When Zoe was taken into care at the age of 13, she thought she was finally going to escape from the cruel abuse she had suffered throughout her childhood. Then social services placed her in a residential unit known to be 'a target for prostitution', and suddenly Zoe's life was worse than it had ever been before.
Abused and ostracized by her mother, humiliated by her father’s sexual innuendos, physically assaulted and bullied by her eldest brother, even as a young child Zoe thought she deserved the desperately unhappy life she was living.
‘I’ve sharpened a knife for you,’ her mother told her the first time she noticed angry red wounds on her daughter’s arms. And when Zoe didn’t kill herself, her mother gave her whisky, which she drank in the hope that it would dull the miserable, aching loneliness of her life.
One day at school Zoe showed her teacher the livid bruises that were the result of her mother’s latest physical assault and within days she was taken into care.
Zoe had been at Denver House for just three weeks when an older girl asked if she’d like to go to a party, then took her to a house where there were just three men. Zoe was a virgin until that night, when two of the men raped her. Having returned to the residential unit in the early hours of the morning, when she told a member of staff what had happened to her, her social worker made a joke about it, then took her to get the morning-after pill.
For Zoe, the indifference of the staff at the residential unit seemed like further confirmation of what her mother had always told her – she was worthless. Before long, she realised that the only way to survive in the unit was to go to the ‘parties’ the older girls were paid to take her to, drink the drinks, smoke the cannabis and try to blank out what was done to her when she was abused, controlled and trafficked around the country.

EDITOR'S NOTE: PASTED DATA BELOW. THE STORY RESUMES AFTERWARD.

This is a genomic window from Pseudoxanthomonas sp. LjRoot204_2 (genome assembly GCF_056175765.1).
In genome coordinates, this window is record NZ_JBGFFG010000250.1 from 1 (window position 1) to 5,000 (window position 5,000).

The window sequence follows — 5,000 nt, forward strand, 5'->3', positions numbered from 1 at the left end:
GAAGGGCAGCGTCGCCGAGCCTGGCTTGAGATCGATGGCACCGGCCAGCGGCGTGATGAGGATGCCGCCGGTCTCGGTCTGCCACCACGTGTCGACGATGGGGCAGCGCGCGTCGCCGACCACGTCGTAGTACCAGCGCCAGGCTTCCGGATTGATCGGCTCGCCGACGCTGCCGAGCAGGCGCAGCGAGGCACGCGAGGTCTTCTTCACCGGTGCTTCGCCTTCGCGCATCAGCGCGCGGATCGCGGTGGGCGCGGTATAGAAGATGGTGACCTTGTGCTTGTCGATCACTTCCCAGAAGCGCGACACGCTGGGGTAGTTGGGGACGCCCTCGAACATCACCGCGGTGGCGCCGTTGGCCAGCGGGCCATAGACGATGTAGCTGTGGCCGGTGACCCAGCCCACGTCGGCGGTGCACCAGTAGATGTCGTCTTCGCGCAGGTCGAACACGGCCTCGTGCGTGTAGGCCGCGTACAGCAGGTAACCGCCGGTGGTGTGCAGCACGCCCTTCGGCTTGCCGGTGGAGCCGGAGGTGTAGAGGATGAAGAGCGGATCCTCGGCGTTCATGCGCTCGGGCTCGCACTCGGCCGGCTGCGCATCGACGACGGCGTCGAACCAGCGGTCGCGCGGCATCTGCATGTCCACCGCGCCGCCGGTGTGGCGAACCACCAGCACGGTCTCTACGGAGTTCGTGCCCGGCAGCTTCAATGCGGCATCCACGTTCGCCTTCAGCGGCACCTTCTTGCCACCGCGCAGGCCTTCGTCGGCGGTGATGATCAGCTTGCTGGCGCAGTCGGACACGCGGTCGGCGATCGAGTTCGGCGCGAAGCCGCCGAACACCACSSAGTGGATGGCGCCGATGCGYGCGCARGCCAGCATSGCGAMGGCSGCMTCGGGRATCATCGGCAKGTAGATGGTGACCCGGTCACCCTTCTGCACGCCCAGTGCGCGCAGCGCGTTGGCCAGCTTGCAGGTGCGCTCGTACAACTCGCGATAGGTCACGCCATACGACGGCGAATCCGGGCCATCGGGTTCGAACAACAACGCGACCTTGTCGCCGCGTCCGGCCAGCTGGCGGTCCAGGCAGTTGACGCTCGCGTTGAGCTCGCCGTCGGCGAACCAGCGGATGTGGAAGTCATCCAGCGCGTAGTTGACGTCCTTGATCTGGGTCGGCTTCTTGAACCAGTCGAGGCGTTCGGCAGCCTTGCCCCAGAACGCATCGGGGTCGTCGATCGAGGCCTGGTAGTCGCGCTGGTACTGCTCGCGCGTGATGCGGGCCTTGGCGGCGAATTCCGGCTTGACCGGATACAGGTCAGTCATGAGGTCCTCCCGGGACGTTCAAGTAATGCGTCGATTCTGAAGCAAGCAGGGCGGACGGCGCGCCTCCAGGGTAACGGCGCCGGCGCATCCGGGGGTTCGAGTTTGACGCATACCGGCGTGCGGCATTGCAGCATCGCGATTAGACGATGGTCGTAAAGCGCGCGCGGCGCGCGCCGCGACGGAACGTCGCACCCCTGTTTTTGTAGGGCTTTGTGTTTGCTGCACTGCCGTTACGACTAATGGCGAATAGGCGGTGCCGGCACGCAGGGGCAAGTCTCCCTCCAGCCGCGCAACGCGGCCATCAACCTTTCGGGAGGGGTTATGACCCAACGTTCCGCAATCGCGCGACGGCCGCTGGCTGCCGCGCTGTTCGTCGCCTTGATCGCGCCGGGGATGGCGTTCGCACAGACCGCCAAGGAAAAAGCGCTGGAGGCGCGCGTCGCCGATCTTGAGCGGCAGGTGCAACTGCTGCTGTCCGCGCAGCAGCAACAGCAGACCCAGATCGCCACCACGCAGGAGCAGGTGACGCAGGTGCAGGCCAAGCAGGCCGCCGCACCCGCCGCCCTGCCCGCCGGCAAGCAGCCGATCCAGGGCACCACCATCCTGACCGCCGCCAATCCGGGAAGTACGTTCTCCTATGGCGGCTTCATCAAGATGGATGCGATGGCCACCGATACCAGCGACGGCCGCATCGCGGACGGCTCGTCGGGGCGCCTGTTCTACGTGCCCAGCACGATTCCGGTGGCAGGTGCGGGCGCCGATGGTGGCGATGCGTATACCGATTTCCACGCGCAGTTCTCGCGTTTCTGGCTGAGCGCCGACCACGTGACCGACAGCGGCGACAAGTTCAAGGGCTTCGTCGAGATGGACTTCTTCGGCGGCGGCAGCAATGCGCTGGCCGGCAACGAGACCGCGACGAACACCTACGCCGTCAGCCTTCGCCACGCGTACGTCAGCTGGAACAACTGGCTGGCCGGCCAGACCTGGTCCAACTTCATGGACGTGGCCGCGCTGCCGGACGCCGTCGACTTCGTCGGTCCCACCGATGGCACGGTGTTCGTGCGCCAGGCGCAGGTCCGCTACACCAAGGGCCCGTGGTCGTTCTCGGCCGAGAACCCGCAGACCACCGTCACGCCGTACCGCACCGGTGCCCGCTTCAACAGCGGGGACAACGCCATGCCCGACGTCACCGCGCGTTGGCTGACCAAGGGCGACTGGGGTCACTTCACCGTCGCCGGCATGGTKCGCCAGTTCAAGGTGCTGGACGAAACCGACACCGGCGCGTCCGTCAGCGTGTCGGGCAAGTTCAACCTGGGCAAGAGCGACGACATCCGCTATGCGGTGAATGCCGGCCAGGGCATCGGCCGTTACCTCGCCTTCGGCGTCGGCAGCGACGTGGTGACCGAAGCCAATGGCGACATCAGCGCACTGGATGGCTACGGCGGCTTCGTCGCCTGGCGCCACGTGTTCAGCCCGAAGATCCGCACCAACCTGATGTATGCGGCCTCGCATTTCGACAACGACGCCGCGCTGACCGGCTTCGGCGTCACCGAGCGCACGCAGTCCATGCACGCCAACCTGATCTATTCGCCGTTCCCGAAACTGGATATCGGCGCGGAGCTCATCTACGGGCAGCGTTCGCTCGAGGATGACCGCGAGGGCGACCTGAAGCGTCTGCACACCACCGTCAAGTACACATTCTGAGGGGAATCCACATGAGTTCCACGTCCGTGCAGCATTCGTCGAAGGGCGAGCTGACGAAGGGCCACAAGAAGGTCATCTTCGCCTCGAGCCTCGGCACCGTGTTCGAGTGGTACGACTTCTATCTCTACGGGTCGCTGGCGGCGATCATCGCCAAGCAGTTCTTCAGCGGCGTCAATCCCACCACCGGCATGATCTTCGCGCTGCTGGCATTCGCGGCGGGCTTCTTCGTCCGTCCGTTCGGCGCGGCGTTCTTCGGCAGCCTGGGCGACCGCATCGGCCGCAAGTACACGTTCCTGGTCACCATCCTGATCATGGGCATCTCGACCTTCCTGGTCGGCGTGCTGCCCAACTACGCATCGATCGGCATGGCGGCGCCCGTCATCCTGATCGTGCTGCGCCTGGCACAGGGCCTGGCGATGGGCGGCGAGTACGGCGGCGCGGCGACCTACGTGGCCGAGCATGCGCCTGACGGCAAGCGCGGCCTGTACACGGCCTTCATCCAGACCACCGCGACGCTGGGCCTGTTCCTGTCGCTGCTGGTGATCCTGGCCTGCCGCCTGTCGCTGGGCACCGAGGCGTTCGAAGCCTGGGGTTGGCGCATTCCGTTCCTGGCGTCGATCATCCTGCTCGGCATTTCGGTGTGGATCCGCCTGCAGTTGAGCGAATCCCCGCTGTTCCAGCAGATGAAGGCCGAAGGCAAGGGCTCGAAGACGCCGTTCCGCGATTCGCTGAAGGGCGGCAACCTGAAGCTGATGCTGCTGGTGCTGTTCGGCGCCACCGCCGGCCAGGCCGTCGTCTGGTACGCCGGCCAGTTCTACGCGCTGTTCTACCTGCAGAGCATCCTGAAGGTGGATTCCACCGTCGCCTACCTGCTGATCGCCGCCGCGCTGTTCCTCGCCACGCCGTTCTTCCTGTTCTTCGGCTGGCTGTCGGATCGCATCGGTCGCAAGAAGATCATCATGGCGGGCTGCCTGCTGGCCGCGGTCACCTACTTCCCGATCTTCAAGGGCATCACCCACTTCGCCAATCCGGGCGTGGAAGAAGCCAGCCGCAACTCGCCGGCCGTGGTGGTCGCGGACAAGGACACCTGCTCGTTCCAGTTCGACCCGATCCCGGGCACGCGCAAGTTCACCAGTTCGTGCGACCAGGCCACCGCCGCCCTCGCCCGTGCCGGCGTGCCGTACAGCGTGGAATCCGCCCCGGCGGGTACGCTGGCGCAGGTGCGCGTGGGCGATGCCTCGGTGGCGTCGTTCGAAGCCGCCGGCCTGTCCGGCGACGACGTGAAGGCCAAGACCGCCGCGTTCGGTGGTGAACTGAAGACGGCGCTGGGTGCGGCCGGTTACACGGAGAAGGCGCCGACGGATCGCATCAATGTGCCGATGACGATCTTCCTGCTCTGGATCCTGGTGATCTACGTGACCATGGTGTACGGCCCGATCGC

No action was taken by the unit's staff or social workers when Zoe asked for their help, and without anyone to support or protect her, the horrific abuse continued for the next few years, even after she left the unit. But in her heart Zoe was always a fighter. This is the harrowing, yet uplifting story, of how she finally broke free of the abuse and neglect that destroyed her childhood and obtained justice for her years of suffering.
I need to start this with saying, What an amazing courage this must have take to tell your story.
This subject has been very topical recently in the news, and after the big Rochdale scandal that broke out, being just a few miles from my home town, it was something I followed.
This book is very similar to what happened there, only in this case no one wanted to help Zoe.
Unloved and uncared for by her family, Zoe found herself in care. What goes on to happen to this poor girl whilst in care is utterly tragic. It hard to imagine it is happening. That those vulnerable children are being take advantage of.
Zoe was failed by everyone around her, it makes you angry reading this, it makes you cry, it makes you want to reach out and help.
Heartbreaking, and very upsetting. This was a difficult read due to the subject, yet it was brilliantly told and put together. Knowing it really is happening out there, yet children like Zoe find a strength to carry one. An amazing person.
This book stays with you long after you finish reading it.
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